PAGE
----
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CEO of High-Tech Company Resigns In the Wake of Reports About His Criminal History

Posted on the 01 October 2012 by Rogershuler @RogerShuler

CEO of High-Tech Company Resigns In the Wake of Reports About His Criminal History

OCZ Technology

A Wall Street analyst, in response to questions about the criminal history of Campus Crest Communities CEO Ted Rollins, said investors would be very concerned about such revelations.
Paula Poskon, a senior research analyst at Robert W. Baird and Co., made the remarks a few weeks back in an interview with Legal Schnauzer. Events in the investment world since then indicate Poskon knew exactly what she was talking about.
Investors, it seems, do care deeply about ugly events in a CEO's background. Ryan Petersen resigned on September 17 as CEO of OCZ Technology, a Silicon Valley company that is a leader in solid-state storage technology. Petersen founded OCZ, and the company is on the leading edge of a computing transition from hard drives to solid-state drives (SSDs). But that did not prevent his unceremonious exit after the market learned of unsavory events in his past--and his failure to disclose them.
How did these events come to light? The answer to that question speaks to the growing power of the non-traditional press.
A story broke in April 2011 on that Petersen and the company's underwriters had failed to disclose information about the CEO's criminal record. The story specifically broke with Copperfield Research, a contributor at the Seeking Alpha site, and then made its way into the mainstream business press.
A little more than a year later, Ryan Petersen is out as CEO.
What is Copperfield Research? It's a pseudonym for a research team that focuses on publicly traded equities. The researchers publish under anonymous status because of concerns about retaliation from corporate management. The names behind Copperfield Research might not be known, but their work obviously carries weight.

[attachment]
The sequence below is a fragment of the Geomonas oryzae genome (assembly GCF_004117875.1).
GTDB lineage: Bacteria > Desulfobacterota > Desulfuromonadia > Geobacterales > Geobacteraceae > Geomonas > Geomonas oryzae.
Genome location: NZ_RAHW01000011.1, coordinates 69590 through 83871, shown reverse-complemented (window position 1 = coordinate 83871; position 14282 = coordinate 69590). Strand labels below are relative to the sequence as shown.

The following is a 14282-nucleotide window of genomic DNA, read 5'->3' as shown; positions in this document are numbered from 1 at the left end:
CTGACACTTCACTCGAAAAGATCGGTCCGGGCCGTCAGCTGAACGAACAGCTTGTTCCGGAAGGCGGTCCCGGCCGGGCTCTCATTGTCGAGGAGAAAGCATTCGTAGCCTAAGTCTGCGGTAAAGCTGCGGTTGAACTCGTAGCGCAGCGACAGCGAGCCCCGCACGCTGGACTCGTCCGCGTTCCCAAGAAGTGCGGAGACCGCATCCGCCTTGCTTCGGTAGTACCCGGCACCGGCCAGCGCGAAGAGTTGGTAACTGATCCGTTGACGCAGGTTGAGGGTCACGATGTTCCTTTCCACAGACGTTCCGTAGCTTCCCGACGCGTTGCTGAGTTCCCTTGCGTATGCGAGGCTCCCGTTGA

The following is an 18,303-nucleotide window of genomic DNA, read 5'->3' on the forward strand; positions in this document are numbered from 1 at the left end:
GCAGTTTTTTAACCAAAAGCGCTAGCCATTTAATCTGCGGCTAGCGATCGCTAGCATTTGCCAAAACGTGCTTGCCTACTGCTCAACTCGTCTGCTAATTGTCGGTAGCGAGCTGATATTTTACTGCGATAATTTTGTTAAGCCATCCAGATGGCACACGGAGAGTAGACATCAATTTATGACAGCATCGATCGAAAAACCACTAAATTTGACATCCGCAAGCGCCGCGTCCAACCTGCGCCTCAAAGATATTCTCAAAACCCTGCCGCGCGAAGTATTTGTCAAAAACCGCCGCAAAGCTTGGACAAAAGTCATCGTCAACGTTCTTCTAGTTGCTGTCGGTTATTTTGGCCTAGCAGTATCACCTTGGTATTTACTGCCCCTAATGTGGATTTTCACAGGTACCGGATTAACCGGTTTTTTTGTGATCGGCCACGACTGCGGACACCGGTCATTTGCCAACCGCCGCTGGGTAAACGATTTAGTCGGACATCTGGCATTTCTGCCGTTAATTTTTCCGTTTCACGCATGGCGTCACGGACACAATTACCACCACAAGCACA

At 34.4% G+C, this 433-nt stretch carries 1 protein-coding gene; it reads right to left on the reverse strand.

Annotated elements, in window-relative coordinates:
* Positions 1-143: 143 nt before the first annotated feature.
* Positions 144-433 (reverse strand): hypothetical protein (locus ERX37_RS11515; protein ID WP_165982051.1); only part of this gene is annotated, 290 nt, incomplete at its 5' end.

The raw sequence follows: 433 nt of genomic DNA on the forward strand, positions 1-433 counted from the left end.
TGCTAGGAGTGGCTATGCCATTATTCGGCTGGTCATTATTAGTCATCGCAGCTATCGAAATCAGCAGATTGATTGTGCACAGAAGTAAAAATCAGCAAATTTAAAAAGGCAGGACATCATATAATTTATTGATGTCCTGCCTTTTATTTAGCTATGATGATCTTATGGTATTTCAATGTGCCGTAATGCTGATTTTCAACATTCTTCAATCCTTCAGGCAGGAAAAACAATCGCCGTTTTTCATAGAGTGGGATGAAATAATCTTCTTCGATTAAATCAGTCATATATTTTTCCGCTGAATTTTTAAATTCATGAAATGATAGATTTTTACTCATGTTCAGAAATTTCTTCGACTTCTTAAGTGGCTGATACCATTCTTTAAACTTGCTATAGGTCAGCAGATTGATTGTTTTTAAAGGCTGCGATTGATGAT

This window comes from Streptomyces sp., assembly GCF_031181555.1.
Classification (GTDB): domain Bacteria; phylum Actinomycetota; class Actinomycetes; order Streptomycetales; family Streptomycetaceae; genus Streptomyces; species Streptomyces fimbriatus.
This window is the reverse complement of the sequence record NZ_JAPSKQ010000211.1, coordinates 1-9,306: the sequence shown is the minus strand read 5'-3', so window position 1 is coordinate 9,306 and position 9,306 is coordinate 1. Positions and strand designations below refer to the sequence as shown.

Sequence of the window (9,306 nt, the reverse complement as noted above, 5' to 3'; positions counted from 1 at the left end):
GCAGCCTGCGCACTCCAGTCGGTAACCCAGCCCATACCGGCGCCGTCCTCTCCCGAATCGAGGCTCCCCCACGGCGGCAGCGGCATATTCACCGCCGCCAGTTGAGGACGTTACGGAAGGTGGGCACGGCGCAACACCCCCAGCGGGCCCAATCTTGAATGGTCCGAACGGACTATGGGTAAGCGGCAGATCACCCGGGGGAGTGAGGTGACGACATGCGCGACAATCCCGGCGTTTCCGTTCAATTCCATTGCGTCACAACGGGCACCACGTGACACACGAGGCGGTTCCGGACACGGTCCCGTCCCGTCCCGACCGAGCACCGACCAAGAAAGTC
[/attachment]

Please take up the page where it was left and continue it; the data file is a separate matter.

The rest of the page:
A number of factors might have played into Ryan Petersen's resignation at OCZ Technology. Press reports indicate the company had made a number of business missteps, but the downward slide seemed to start with Copperfield Research's reporting.
Revelations about the CEO's criminal history almost certainly helped stunt the company's performance and put a cloud over its future. Bloomberg produced a story titled "OCZ Technology Plunges After Reports of CEO's Criminal Record."
What was Petersen hiding in his personal closet? From the Copperfield Research report:
OCZ and the underwriters did not disclose material background information on the CEO's criminal record. While we are sympathetic to mistakes made in the past, we believe the importance of the CEO's credibility is essential given the extreme reliance investors and analysts have placed on his story. A national criminal records search shows the CEO was arrested and/or charged in various Courts for: Grand Theft, Forgery, Unlawful Entry Motor Vehicle, Theft-1, Drug Violations, and Traffic in Stolen Property.

Gulp! I can't imagine why investors would be concerned about all of that.
What do we learn from this story? For one, Seeking Alpha now is a powerful force in business journalism. According to Nielsen Analytics, Seeking Alpha has the leading audience of any financial Web site--including Bloomberg, CNN Money, and The Wall Street Journal.
Two, we learn that investors become displeased when they learn that details about a CEO's criminal record have been kept from them. From the Bloomberg article about OCZ's stock plunge:
OCZ Technology Group Inc. (OCZ), the maker of solid-state disk drives, plunged for a second day in Nasdaq trading following a report that the company didn’t disclose its chief executive officer’s criminal record. 
The shares of the San Jose, California-based company fell 74 cents, or 9 percent, to $7.49 as of 4 p.m. New York time, after dropping 14 percent yesterday. . . . 
“The criminal record makes investors nervous,” said Aaron Rakers, an analyst at Stifel Nicolaus and Co. “There were people out there that were not fully aware of the aspects of the deal and that put pressure on the stock.” Rakers has a “buy” rating on the shares.

What does this mean for Ted Rollins and Campus Crest Communities? It's hard to say, but our guess is that Ryan Petersen would still be CEO of OCZ Technology if Copperfield Research had not done its homework-- and Seeking Alpha had never existed. Here is a video report on the Ryan Petersen story from Cory Johnson of Bloomberg:

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